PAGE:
Important : One should read the following in one’s poshest English accent.
I hope you are all well and, wherever you may be in the world and whatever you might be doing, you are happy and enjoying life.
I am writing this little reflection on our time together sat in a coffee shop in Chiang Mai, a couple of days after we said our goodbyes at the airport. Tianna is quiet, and a little sad, without you all.
Looking back over the last two weeks and remembering …
The tired and some slightly apprehensive faces arriving at Tianna on the first day, yet still, Sam with her beautiful, beaming smile and Phoebe looking completely knackered, but still so very enthusiastic about the adventures to come.
The van journeys … those long rides to and from school made somewhat longer by Zac talking about … Zac; Crystal doing the instrumentals breaks in the songs; the songs … the Ice man and his moves to ‘It’s Raining Men’, Jack warbling ‘You’ve Lost That Loving Feeling’, Olivia’s Abba skills, Under the Boardwalk, Boardwalk! Thank you for the many beautiful voices (Rhi, I will always remember Stay), and the others like Gianna, who despite lacking any noticeable singing skills, tried nonetheless.
I’m sure the experience of those five days at school will be something that you will always remember. I saw some great work in the classroom and was particularly impressed by the progress made in your teaching skills as you grew in confidence over the week. Working with children is a bit of a rollercoaster of emotions, there are ups and downs, good days and bad days. I hope you all enjoyed the experience, perhaps it has inspired you to work with children in the future and try to make a positive difference in their lives.
Unfortunately, the memory that may live with me the longest is of the day a lovely, little birdy came to visit the classroom. Sat at the back and seeing the reactions on the faces of Maggie and Zac, I wondered if a decapitated zombie had crawled in. Maggie shrieked and ran, Zac jumped onto a chair pushing away any sweet, innocent children that were in his way, only to grab them once again when he was on the chair and use them as human shields. Even the poor, cute birdy, seeing Zac and Maggie react as they did, thought there must be some big, scary creature behind it and took cover in the classroom. I think it was probably as puzzled, but not as amused as the rest of us when it realised the truth of the matter. It was last seen strolling out of the classroom muttering something about how we were all doomed if these were indeed the leaders of tomorrow!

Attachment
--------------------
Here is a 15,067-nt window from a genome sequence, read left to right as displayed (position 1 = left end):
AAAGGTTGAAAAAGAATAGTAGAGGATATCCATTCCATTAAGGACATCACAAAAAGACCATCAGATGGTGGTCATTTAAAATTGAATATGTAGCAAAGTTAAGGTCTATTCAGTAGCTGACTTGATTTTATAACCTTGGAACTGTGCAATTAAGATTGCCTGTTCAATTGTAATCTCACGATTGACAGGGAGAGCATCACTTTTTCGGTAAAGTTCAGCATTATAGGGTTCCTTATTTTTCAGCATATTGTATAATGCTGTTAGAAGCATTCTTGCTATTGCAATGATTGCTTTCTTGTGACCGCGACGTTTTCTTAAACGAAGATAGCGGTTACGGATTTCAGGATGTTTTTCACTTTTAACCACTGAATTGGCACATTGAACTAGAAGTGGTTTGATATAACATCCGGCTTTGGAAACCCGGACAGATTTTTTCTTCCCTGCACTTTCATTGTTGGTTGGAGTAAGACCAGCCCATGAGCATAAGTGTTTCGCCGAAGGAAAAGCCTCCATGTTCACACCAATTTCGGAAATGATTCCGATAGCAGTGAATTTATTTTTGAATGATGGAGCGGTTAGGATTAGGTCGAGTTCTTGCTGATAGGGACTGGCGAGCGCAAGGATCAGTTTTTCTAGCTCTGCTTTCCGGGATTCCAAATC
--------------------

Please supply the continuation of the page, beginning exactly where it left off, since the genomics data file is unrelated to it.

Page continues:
Spending the day with the elephants was a brilliant experience, even with Rhi taking particular pleasure in rubbing elephant poo and pee into my face. Not quite so sure about Flora attempting a full on snog with the elephant when the mahouts asked the elephant to kiss her. Somewhat inappropriate, and a little embarrassing if I’m honest Flora.
The Cultural Exchange was a fantastic afternoon. The boys in particular seemed to enjoy it, wonder why! Well done all of you, particularly Sam and Kendall.
Thank you to Phoebe for teaching me about her unique accent – that would be Phoebe from Chicago, or as she constantly kept correcting me, F-wee-bee from Chick-ar-go (don’t forget to jerk your head from side-to-side in order to achieve the genuine Phoebe look).
A note for those who chose to bully me throughout the two weeks, you know who you are. I am sure my cuts and bruises will heal soon, though the mental scars and trauma may take a little bit longer, but remember … you are on THE LIST and some where, some time, your comeuppance awaits!
Thank you to all of you for making it such a wonderful experience. Always remember the friendly Thai staff and people, what we learned about Thailand, what we learned about ourselves, the fun, the laughs, the banter, happy days, happy memories.
Peace, love and happiness always,